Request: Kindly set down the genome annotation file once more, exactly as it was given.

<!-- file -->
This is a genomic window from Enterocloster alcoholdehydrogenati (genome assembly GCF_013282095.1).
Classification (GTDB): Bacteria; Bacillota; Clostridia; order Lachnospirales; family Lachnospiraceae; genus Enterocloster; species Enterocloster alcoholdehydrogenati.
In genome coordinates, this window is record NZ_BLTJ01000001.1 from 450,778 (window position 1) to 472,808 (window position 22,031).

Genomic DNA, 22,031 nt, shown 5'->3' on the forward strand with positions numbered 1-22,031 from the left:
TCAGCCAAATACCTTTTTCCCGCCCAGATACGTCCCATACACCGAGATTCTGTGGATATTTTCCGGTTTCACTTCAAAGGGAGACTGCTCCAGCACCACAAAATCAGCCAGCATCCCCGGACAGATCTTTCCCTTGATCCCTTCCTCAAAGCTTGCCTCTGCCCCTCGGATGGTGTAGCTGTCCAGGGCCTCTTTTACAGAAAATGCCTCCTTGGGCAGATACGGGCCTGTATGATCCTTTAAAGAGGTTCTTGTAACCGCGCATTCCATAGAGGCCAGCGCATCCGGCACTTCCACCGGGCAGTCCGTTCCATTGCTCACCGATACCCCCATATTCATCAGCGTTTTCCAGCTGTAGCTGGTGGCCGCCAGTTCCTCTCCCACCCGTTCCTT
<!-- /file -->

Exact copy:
This is a genomic window from Enterocloster alcoholdehydrogenati (genome assembly GCF_013282095.1).
Classification (GTDB): Bacteria; Bacillota; Clostridia; order Lachnospirales; family Lachnospiraceae; genus Enterocloster; species Enterocloster alcoholdehydrogenati.
In genome coordinates, this window is record NZ_BLTJ01000001.1 from 450,778 (window position 1) to 472,808 (window position 22,031).

Genomic DNA, 22,031 nt, shown 5'->3' on the forward strand with positions numbered 1-22,031 from the left:
TCAGCCAAATACCTTTTTCCCGCCCAGATACGTCCCATACACCGAGATTCTGTGGATATTTTCCGGTTTCACTTCAAAGGGAGACTGCTCCAGCACCACAAAATCAGCCAGCATCCCCGGACAGATCTTTCCCTTGATCCCTTCCTCAAAGCTTGCCTCTGCCCCTCGGATGGTGTAGCTGTCCAGGGCCTCTTTTACAGAAAATGCCTCCTTGGGCAGATACGGGCCTGTATGATCCTTTAAAGAGGTTCTTGTAACCGCGCATTCCATAGAGGCCAGCGCATCCGGCACTTCCACCGGGCAGTCCGTTCCATTGCTCACCGATACCCCCATATTCATCAGCGTTTTCCAGCTGTAGCTGGTGGCCGCCAGTTCCTCTCCCACCCGTTCCTT